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People served, families, guardians, social workers and other team members are provided a voluntary, annual survey about their experiences with Opportunity Partners. We use this information to better understand our stakeholders’ views on our programs, to celebrate what is going well, and to strive to make improvements.
Select the policy title to see a PDF of the individual policies.
Opportunity Partners is following these subjects closely and we are involved with other disability providers and advocates in analyzing these disability policy matters. We will be posting resources here as they become available.
In 2007, the Centers for Medicare and Medicaid Services informed Minnesota that its four disability waivers were out of compliance with federal requirements for uniform rate distribution methods and standards. These include the Brain Injury (BI), Community Alternative Care (CAC), Community Alternative for Disabled Individuals (CADI), and Developmental Disabilities (DD) waivers. In January 2014, DHS established what is now known as the Disability Waivers Rate System.
This rule addresses several sections of Medicaid law under which states may use federal Medicaid funds to pay for home and community-based services (HCBS). The rule supports enhanced quality in HCBS programs, adds protections for individuals receiving services, and reflects that individuals receiving supports through HCBS have full access to the benefits of community living and are able to receive services in the most integrated setting appropriate to their needs.
The MN Department of Human Services released its Employment First Policy as part of its Olmstead Plan. Employment First has four core values: that employment is the first and preferred outcome for working-age people with disabilities; people with disabilities are competitively employed or self-employed; employees with disabilities earn at least minimum wage and benefits; employees with disabilities are fully integrated into the workplace and interact with co-workers, customers and the public. The plan includes addtional sections on informed choice around employment including benefits of work, exploration and support, and work experience and employer engagement, as well as state agency requirements and quality assurance.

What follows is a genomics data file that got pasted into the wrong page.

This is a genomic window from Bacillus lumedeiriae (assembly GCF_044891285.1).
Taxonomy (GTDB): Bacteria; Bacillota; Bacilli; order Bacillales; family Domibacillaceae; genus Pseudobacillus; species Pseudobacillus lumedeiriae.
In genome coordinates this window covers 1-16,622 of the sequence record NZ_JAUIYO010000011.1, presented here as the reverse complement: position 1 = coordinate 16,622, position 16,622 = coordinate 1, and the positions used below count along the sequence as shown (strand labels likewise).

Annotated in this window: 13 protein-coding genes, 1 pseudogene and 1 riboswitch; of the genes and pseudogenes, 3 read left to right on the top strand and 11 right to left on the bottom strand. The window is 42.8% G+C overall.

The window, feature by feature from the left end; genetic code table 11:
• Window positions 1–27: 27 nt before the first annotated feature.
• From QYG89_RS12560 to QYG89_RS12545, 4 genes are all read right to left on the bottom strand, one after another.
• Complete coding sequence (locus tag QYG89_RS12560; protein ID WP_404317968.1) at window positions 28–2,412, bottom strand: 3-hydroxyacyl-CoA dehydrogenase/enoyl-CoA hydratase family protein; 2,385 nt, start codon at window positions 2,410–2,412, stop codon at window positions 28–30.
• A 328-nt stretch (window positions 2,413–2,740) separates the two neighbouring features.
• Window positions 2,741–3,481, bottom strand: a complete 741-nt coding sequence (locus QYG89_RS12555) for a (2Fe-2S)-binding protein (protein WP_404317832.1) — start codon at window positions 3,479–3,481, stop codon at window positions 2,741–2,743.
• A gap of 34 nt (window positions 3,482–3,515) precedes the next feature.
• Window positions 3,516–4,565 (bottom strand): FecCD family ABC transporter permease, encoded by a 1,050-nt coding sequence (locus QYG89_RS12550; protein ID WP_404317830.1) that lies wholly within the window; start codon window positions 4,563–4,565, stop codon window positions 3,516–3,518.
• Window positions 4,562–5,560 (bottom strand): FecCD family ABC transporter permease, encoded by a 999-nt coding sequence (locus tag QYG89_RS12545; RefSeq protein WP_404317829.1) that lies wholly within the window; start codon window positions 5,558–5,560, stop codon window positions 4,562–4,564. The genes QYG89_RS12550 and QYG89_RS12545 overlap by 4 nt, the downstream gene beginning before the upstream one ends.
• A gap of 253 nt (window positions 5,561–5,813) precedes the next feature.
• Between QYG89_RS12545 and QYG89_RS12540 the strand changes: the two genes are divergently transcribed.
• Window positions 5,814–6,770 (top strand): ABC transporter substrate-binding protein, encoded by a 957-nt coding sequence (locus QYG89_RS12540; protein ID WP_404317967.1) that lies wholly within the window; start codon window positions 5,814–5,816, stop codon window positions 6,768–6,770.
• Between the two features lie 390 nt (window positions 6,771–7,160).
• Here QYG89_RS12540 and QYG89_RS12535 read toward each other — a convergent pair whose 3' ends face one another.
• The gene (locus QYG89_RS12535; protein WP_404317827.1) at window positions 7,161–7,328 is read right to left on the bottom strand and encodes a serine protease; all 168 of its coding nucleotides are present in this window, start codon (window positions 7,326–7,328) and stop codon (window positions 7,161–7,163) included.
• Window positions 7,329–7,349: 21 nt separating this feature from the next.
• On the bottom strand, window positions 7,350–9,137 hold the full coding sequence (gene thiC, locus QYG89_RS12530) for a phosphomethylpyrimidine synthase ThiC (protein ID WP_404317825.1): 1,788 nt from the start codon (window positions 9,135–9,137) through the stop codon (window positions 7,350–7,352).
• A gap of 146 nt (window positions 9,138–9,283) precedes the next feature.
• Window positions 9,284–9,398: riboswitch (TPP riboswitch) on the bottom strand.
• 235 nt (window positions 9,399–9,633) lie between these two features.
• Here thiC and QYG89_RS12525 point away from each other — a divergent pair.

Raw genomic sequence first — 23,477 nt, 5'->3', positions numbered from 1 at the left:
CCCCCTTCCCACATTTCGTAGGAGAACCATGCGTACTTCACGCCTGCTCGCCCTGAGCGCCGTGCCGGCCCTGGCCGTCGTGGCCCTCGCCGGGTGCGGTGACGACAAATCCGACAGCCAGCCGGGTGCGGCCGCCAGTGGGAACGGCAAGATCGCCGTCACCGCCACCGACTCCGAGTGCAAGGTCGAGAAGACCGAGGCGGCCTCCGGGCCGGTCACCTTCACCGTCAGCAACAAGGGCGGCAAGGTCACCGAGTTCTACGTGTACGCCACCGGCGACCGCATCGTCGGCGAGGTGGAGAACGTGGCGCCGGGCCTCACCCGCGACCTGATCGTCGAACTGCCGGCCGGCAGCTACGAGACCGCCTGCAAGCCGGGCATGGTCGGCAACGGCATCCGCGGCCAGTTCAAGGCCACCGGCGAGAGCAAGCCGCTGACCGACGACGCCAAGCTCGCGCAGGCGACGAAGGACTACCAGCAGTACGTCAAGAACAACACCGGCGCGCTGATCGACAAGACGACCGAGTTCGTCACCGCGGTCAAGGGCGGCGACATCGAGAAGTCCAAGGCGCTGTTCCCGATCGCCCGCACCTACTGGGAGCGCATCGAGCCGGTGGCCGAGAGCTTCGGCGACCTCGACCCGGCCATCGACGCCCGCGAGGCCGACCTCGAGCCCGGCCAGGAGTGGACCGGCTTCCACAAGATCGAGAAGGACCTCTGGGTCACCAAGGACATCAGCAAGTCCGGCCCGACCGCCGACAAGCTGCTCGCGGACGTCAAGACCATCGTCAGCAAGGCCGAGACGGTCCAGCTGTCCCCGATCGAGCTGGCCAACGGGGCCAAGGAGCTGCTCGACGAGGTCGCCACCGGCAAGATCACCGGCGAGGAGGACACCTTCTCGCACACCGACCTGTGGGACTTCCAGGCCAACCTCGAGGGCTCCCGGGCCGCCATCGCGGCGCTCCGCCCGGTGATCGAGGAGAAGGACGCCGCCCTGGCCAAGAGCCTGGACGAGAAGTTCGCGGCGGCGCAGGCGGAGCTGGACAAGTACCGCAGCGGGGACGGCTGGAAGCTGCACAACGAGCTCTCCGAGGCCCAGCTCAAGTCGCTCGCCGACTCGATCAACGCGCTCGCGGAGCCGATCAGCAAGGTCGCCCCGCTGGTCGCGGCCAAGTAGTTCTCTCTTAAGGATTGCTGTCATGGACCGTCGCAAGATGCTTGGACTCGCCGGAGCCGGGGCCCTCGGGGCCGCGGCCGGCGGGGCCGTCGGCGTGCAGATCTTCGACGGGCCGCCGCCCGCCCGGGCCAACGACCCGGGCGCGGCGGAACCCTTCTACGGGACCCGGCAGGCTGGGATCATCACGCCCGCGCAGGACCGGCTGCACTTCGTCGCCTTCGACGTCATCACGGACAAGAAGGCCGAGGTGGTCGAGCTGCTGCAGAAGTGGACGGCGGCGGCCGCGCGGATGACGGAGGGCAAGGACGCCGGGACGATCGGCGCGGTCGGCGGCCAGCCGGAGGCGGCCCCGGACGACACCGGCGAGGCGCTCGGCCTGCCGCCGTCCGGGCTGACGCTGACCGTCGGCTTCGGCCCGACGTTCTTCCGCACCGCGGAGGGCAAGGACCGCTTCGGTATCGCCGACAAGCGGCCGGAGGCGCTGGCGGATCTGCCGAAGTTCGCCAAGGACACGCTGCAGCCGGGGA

MN Employment First Policy (adopted by the Olmstead Subcabinet on 9/29/14)
As a result of a U.S. Supreme Court decision, states were required to develop an Olmstead Plan that outlines how people with disabilities will have choices about where they live and are served in community settings suitable to their needs and desires. This involves developing plans for employment, housing, transportation, healthcare, etc., in the most integrated settings.
In 2014 Congress passed WIOA, designed to help job seekers access employment, education, training and support services to succeed in the labor market and to match employers with the skilled workers they need to compete in the global economy. It increases individuals with disabilities’ access to high quality workforce services and prepares them for competitive, integrated employment. It requires better employer engagement and promotes accessibility to employment and training services for people with disabilities. Youth with disabilities will receive extensive pre-employment transition services to obtain and retain competitive, integrated employment.
Section 14c of the Fair Labor Standards Act (FLSA) authorizes employers, after receiving a certificate from the Wage and Hour Division, to pay special minimum wages to workers who have disabilities. This is highly regulated by the U.S. Department of Labor; however, there are increasing pressures at the federal level and among advocacy groups to eliminate the practice. In February 2014, President Obama signed an executive order to raise the minimum wage for federal contract workers, including those with disabilities employed under new government contracts.
Each year, advocates supported by ARRM and the Minnesota Organization for Habilitation & Rehabilitation (MOHR) gather for a Day at the Capitol in St. Paul to raise awareness about important disability issues.
Public Policy Group members are currently strategizing about the 2019 legislative session, and will be sure to share information about next year’s Day at the Capitol as it gets closer.
Check in again soon!